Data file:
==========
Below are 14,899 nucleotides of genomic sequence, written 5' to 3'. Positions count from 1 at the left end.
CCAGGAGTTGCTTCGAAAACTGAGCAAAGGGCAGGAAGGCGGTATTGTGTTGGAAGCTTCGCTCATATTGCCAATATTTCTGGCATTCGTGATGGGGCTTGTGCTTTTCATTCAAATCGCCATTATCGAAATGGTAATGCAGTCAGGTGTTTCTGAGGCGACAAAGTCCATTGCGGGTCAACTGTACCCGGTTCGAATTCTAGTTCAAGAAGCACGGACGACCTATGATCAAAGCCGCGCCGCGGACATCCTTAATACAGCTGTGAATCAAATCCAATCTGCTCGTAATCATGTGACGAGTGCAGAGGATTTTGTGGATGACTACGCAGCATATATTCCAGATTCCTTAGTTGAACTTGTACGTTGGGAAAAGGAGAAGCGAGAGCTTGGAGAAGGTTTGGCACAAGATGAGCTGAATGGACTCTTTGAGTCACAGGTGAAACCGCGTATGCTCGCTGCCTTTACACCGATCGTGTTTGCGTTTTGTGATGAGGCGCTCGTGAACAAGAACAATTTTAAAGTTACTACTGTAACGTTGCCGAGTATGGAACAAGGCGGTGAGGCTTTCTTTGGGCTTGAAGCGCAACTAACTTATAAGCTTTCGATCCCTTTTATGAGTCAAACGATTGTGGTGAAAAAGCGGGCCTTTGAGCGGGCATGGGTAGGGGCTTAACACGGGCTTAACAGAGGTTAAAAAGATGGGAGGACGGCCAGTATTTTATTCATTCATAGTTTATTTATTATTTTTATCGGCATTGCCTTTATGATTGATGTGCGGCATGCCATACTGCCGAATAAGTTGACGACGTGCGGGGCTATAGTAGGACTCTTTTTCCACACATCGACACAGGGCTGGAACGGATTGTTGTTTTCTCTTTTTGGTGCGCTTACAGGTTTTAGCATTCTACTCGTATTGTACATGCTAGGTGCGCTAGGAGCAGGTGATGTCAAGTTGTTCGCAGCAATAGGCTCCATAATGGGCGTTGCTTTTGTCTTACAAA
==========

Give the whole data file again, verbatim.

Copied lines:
Below are 14,899 nucleotides of genomic sequence, written 5' to 3'. Positions count from 1 at the left end.
CCAGGAGTTGCTTCGAAAACTGAGCAAAGGGCAGGAAGGCGGTATTGTGTTGGAAGCTTCGCTCATATTGCCAATATTTCTGGCATTCGTGATGGGGCTTGTGCTTTTCATTCAAATCGCCATTATCGAAATGGTAATGCAGTCAGGTGTTTCTGAGGCGACAAAGTCCATTGCGGGTCAACTGTACCCGGTTCGAATTCTAGTTCAAGAAGCACGGACGACCTATGATCAAAGCCGCGCCGCGGACATCCTTAATACAGCTGTGAATCAAATCCAATCTGCTCGTAATCATGTGACGAGTGCAGAGGATTTTGTGGATGACTACGCAGCATATATTCCAGATTCCTTAGTTGAACTTGTACGTTGGGAAAAGGAGAAGCGAGAGCTTGGAGAAGGTTTGGCACAAGATGAGCTGAATGGACTCTTTGAGTCACAGGTGAAACCGCGTATGCTCGCTGCCTTTACACCGATCGTGTTTGCGTTTTGTGATGAGGCGCTCGTGAACAAGAACAATTTTAAAGTTACTACTGTAACGTTGCCGAGTATGGAACAAGGCGGTGAGGCTTTCTTTGGGCTTGAAGCGCAACTAACTTATAAGCTTTCGATCCCTTTTATGAGTCAAACGATTGTGGTGAAAAAGCGGGCCTTTGAGCGGGCATGGGTAGGGGCTTAACACGGGCTTAACAGAGGTTAAAAAGATGGGAGGACGGCCAGTATTTTATTCATTCATAGTTTATTTATTATTTTTATCGGCATTGCCTTTATGATTGATGTGCGGCATGCCATACTGCCGAATAAGTTGACGACGTGCGGGGCTATAGTAGGACTCTTTTTCCACACATCGACACAGGGCTGGAACGGATTGTTGTTTTCTCTTTTTGGTGCGCTTACAGGTTTTAGCATTCTACTCGTATTGTACATGCTAGGTGCGCTAGGAGCAGGTGATGTCAAGTTGTTCGCAGCAATAGGCTCCATAATGGGCGTTGCTTTTGTCTTACAAA